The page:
Thursday, January 24, 2008

Out With The Old, In With Botox

I wouldn't consider myself a hip dresser, particularly when I look back at high school and realize that my imitation prep actually made me look more like an old-school librarian than any of the authentic preppies I went to school with. These days I tend to go for the classic tailored look, preferably vintage if I can get it.

But while I've tweaked my appearance, particularly in the last half year, I've never worried about looking old. You might be thinking, "She's not even thirty!" but really, people my age do worry about looking old. You might notice that the women in the anti-aging cosmetics ads (Olay Regenerist, Neutrogena Microdermabrasion) are probably no older than 35 anyway. And there are more of those cosmetics available these days anyway. You used to buy them in department stores from Estee Lauder or Clinique, and now they're in CVS or even the health aisle of the grocery store.

But it doesn't stop at wrinkles. These days, a woman needs to go to the gym, do yoga, eat organic food, dye their hair, and undergo cosmetic surgery--in order to stay young. I used to think this really only applied to the women in Hollywood, who, with the exception of Diane Lane and Susan Sarandon, usually see a career tank after their 30s.

Today, I passed this piece about the effect of aging on women's careers. Natasha Singer writes:

IN a new self-help book called “How Not to Look Old,” chapter headings in screaming capital letters warn readers of the dreaded signs of aging that are to be avoided at all costs.

“NOTHING AGES YOU LIKE ... FOREHEAD LINES” admonishes one chapter introduction. Another chapter cautions: “NOTHING AGES YOU LIKE ... YELLOW TEETH.”

Nothing, apparently, also carbon-dates you like GRAY BROW HAIRS or SAGGING SKIN or RECEDING GUMS, according to the book written by Charla Krupp, a former beauty director at Glamour who writes a column for More, a magazine for women over 40.

The book is the latest makeover title to treat the aging of one’s exterior as a disease whose symptoms are to be fought to the death or, at least, mightily camouflaged. But the book offers a serious rationale for such vigilant attempts at age control, arguing that trying to pass for younger is not so much a matter of sexual allure as of job security.


“Whether we want to admit it or not, in male corporate America we would rather have a cute, sexy 30-year-old working for us than a 50-year-old with gray hair who has let herself go and looks out of it, not in the swing of it, like a nun,” said Ms. Krupp, a blonde who blurs her age by personifying her advice about donning highlights, bangs, heels and sheer lip gloss. After all, nothing ages you like dark lipstick.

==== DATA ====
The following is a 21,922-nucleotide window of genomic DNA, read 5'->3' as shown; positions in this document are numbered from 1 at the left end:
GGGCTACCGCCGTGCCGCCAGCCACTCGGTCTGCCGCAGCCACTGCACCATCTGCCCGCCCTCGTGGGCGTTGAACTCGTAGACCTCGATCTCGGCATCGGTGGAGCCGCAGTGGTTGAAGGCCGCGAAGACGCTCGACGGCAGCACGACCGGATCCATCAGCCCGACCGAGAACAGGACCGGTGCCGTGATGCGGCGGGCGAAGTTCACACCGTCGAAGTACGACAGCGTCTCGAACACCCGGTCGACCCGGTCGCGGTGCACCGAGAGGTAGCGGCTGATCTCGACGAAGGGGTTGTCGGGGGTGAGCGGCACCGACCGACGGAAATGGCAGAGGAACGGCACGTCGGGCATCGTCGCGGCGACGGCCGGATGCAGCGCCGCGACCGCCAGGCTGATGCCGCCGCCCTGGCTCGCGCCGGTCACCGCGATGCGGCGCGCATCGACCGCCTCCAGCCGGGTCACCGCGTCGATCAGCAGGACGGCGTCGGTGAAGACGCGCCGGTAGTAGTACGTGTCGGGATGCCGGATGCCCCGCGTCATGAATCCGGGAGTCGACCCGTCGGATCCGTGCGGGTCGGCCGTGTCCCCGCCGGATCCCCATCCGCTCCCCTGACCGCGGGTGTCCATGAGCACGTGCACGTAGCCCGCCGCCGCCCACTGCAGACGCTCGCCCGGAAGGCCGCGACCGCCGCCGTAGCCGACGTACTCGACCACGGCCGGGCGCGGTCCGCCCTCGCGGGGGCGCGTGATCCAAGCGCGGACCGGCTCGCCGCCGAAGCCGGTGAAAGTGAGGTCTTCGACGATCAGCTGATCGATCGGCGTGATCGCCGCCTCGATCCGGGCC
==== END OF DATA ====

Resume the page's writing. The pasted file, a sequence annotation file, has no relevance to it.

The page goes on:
“Ageism is one of the last frontiers of discrimination where people think that a way around it is not to be seen to age, but we would never say that women should try to look or act more male in order to avoid sexism,” said Molly Andrews, a psychologist who is a director of the Center for Narrative Research at the University of East London.

And what I find interesting about this is that the ageism discussed in the piece really only applies to women. Bill Clinton has his famous white hair, but no one starts doubting his ability to keep up his career because he looks "old." Hillary Clinton, on the other hand, is slammed for looking like what she is: a woman in her 60s.

Men are praised for their longevity in the boardroom; grey hair makes them "distinguished." Women must dye greys, lest they lose their "freshness." For example I know a wonderful woman who, although her own hair is pure white at this point, still dyes it reddish-brown. She's not fooling anyone, and I think she'd look a lot better if she just let it go natural. Her sister's hair has gone white, and she looks stunning. It's silly to pretend, in my opinion.

And yet, America clamors for youth. And while I perhaps can't convince everyone else to just accept that we all get old, I'm going to personally fight it. If my hair goes grey, it will stay grey. If I get wrinkles, I'll get wrinkles.

At one of my previous jobs, I worked with a woman who had a ton of wrinkles all over her face. But I thought she looked great. All of her wrinkles were the kind made from smiles. She is a fantastic woman, she's been a teacher, a softball catcher, and still goes whitewater rafting every year. When I look at her, I don't see an "old" woman. I see a woman who's lived a great life, and still is. I hope someday I have a face full of wrinkles that mark me as having an extraordinary life too.

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